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I'm not completely sure about the nuance of "to time" in the following sentence. I would really appreciate your help here. Does it have the same meaning as "in time"? or else does it mean "according to a stated deadline" = on time?
"Availability of the translated collaterals for launch is dependent on Countries completing local validation to time, in order that final Source Files will be available as quickly as possible."
Thanks a lot for your help!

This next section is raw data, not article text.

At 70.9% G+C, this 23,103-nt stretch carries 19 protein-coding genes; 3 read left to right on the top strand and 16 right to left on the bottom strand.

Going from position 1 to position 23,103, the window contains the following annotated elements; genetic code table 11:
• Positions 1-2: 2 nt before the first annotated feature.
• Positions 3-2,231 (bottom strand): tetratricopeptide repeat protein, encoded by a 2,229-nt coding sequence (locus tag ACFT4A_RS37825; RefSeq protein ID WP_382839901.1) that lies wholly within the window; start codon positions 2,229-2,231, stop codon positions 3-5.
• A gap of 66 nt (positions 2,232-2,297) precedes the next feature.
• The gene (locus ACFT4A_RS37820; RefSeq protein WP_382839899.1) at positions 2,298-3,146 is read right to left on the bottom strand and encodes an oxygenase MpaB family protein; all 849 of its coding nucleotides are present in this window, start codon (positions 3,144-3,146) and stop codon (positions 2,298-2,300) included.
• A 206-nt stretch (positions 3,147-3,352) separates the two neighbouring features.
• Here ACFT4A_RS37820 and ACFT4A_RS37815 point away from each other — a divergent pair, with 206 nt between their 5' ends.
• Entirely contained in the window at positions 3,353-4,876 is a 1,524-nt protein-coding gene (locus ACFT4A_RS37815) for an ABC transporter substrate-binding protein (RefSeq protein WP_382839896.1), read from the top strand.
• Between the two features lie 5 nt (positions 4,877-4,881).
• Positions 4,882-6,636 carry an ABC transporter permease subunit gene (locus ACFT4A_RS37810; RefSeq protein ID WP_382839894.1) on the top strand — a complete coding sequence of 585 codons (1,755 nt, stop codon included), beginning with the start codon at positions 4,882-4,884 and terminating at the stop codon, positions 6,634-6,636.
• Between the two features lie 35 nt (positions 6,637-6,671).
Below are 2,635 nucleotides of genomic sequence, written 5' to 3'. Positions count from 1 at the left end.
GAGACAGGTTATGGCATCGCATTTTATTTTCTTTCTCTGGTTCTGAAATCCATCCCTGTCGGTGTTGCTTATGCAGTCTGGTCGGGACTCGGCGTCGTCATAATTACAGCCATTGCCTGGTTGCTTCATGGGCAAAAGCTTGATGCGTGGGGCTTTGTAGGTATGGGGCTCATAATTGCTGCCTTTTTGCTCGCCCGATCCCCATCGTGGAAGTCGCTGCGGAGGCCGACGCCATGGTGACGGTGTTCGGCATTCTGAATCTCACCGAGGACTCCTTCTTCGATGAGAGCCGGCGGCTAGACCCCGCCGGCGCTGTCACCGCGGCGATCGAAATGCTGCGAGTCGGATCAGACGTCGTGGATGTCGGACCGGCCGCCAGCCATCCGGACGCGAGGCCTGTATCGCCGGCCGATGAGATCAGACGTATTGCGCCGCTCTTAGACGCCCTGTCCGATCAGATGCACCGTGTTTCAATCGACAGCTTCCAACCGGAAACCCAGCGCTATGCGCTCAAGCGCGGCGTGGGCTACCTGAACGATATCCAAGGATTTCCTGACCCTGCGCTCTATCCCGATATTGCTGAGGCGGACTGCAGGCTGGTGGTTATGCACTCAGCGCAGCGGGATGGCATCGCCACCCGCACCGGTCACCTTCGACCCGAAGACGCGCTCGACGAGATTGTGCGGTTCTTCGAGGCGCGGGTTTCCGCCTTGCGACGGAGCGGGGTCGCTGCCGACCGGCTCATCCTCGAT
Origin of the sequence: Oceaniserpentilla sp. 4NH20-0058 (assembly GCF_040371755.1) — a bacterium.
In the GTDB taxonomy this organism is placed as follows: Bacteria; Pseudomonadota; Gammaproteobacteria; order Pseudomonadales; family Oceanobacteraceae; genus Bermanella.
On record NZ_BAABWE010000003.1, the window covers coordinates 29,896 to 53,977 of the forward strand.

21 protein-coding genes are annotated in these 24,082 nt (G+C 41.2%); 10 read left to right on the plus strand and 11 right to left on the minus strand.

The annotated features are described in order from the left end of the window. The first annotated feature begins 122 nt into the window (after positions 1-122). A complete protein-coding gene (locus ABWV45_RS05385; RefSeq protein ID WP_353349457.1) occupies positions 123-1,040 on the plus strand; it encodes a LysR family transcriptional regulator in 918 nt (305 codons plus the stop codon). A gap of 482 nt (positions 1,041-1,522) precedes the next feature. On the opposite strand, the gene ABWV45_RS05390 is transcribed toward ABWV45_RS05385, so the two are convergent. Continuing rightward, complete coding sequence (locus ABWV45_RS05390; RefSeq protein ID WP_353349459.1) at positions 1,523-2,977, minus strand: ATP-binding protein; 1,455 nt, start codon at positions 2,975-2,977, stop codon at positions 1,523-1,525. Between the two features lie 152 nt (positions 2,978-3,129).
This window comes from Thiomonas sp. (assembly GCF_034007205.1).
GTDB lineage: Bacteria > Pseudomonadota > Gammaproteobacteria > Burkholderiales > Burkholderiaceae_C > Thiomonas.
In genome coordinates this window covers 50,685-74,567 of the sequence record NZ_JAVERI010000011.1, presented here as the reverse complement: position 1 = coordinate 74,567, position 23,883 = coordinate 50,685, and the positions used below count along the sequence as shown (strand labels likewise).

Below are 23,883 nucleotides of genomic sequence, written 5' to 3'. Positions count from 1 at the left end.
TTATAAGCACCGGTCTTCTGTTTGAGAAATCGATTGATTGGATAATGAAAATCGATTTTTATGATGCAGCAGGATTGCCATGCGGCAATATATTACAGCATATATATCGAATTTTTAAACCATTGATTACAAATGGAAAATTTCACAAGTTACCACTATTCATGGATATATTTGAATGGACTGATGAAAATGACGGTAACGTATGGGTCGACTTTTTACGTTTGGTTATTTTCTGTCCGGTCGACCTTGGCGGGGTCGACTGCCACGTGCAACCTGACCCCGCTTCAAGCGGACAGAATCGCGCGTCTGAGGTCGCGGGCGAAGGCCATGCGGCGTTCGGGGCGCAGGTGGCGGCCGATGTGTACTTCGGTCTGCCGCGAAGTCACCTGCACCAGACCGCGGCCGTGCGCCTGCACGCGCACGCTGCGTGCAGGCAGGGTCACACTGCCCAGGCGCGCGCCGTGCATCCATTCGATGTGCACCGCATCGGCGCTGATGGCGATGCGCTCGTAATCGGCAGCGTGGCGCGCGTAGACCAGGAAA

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I'm not familiar with this expression (it may be American English?) but I would understand it to mean:
according to the (time) schedule
In which case it is closer to your second suggestion(s).
The nuance, to my mind, is that it is less pejorative than "in time".
Also, there may be an entire schedule or timetable to be followed (to time), rather than a single deadline (in time).
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